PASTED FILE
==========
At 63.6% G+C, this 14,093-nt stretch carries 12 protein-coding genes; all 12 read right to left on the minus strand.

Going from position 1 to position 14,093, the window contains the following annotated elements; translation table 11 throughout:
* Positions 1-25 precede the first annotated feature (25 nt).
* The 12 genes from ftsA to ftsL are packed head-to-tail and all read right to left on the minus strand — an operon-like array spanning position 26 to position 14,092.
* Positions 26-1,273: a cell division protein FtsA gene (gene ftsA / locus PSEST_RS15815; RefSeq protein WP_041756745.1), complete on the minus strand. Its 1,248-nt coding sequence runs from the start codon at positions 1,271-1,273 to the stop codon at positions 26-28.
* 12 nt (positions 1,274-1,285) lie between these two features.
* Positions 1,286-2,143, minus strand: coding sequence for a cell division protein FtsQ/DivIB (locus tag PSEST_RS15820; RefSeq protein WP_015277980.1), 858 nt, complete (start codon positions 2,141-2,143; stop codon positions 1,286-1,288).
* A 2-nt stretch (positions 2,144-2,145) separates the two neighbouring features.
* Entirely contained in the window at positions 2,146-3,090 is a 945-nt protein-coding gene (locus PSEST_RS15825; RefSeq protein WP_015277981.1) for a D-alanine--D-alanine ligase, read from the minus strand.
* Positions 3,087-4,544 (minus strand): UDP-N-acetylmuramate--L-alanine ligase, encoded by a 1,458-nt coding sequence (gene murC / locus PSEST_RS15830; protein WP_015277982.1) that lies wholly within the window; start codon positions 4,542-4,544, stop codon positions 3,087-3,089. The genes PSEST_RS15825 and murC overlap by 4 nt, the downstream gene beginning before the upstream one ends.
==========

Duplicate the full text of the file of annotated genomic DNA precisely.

At 63.6% G+C, this 14,093-nt stretch carries 12 protein-coding genes; all 12 read right to left on the minus strand.

Going from position 1 to position 14,093, the window contains the following annotated elements; translation table 11 throughout:
* Positions 1-25 precede the first annotated feature (25 nt).
* The 12 genes from ftsA to ftsL are packed head-to-tail and all read right to left on the minus strand — an operon-like array spanning position 26 to position 14,092.
* Positions 26-1,273: a cell division protein FtsA gene (gene ftsA / locus PSEST_RS15815; RefSeq protein WP_041756745.1), complete on the minus strand. Its 1,248-nt coding sequence runs from the start codon at positions 1,271-1,273 to the stop codon at positions 26-28.
* 12 nt (positions 1,274-1,285) lie between these two features.
* Positions 1,286-2,143, minus strand: coding sequence for a cell division protein FtsQ/DivIB (locus tag PSEST_RS15820; RefSeq protein WP_015277980.1), 858 nt, complete (start codon positions 2,141-2,143; stop codon positions 1,286-1,288).
* A 2-nt stretch (positions 2,144-2,145) separates the two neighbouring features.
* Entirely contained in the window at positions 2,146-3,090 is a 945-nt protein-coding gene (locus PSEST_RS15825; RefSeq protein WP_015277981.1) for a D-alanine--D-alanine ligase, read from the minus strand.
* Positions 3,087-4,544 (minus strand): UDP-N-acetylmuramate--L-alanine ligase, encoded by a 1,458-nt coding sequence (gene murC / locus PSEST_RS15830; protein WP_015277982.1) that lies wholly within the window; start codon positions 4,542-4,544, stop codon positions 3,087-3,089. The genes PSEST_RS15825 and murC overlap by 4 nt, the downstream gene beginning before the upstream one ends.